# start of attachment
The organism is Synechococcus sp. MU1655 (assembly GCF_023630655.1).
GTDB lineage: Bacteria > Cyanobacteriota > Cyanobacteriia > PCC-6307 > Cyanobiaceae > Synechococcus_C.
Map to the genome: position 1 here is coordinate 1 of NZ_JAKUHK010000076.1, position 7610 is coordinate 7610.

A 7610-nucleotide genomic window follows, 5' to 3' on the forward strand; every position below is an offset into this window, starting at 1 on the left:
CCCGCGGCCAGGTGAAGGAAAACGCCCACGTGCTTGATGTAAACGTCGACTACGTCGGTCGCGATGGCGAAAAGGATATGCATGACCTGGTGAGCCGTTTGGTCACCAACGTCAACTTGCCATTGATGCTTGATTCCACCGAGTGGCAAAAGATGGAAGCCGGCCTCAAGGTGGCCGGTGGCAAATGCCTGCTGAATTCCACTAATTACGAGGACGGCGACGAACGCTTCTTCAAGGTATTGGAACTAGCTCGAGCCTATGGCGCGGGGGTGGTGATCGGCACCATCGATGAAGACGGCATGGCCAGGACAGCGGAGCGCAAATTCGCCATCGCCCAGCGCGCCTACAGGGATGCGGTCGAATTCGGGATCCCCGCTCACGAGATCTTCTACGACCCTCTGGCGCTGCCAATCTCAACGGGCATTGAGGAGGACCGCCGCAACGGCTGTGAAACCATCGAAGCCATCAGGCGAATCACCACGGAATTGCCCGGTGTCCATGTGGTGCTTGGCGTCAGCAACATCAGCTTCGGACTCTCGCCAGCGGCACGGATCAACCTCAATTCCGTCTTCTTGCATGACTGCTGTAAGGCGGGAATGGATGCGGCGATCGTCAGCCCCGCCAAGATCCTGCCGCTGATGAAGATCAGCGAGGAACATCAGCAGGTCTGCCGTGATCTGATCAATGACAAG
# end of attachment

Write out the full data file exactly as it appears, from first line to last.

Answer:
The organism is Synechococcus sp. MU1655 (assembly GCF_023630655.1).
GTDB lineage: Bacteria > Cyanobacteriota > Cyanobacteriia > PCC-6307 > Cyanobiaceae > Synechococcus_C.
Map to the genome: position 1 here is coordinate 1 of NZ_JAKUHK010000076.1, position 7610 is coordinate 7610.

A 7610-nucleotide genomic window follows, 5' to 3' on the forward strand; every position below is an offset into this window, starting at 1 on the left:
CCCGCGGCCAGGTGAAGGAAAACGCCCACGTGCTTGATGTAAACGTCGACTACGTCGGTCGCGATGGCGAAAAGGATATGCATGACCTGGTGAGCCGTTTGGTCACCAACGTCAACTTGCCATTGATGCTTGATTCCACCGAGTGGCAAAAGATGGAAGCCGGCCTCAAGGTGGCCGGTGGCAAATGCCTGCTGAATTCCACTAATTACGAGGACGGCGACGAACGCTTCTTCAAGGTATTGGAACTAGCTCGAGCCTATGGCGCGGGGGTGGTGATCGGCACCATCGATGAAGACGGCATGGCCAGGACAGCGGAGCGCAAATTCGCCATCGCCCAGCGCGCCTACAGGGATGCGGTCGAATTCGGGATCCCCGCTCACGAGATCTTCTACGACCCTCTGGCGCTGCCAATCTCAACGGGCATTGAGGAGGACCGCCGCAACGGCTGTGAAACCATCGAAGCCATCAGGCGAATCACCACGGAATTGCCCGGTGTCCATGTGGTGCTTGGCGTCAGCAACATCAGCTTCGGACTCTCGCCAGCGGCACGGATCAACCTCAATTCCGTCTTCTTGCATGACTGCTGTAAGGCGGGAATGGATGCGGCGATCGTCAGCCCCGCCAAGATCCTGCCGCTGATGAAGATCAGCGAGGAACATCAGCAGGTCTGCCGTGATCTGATCAATGACAAG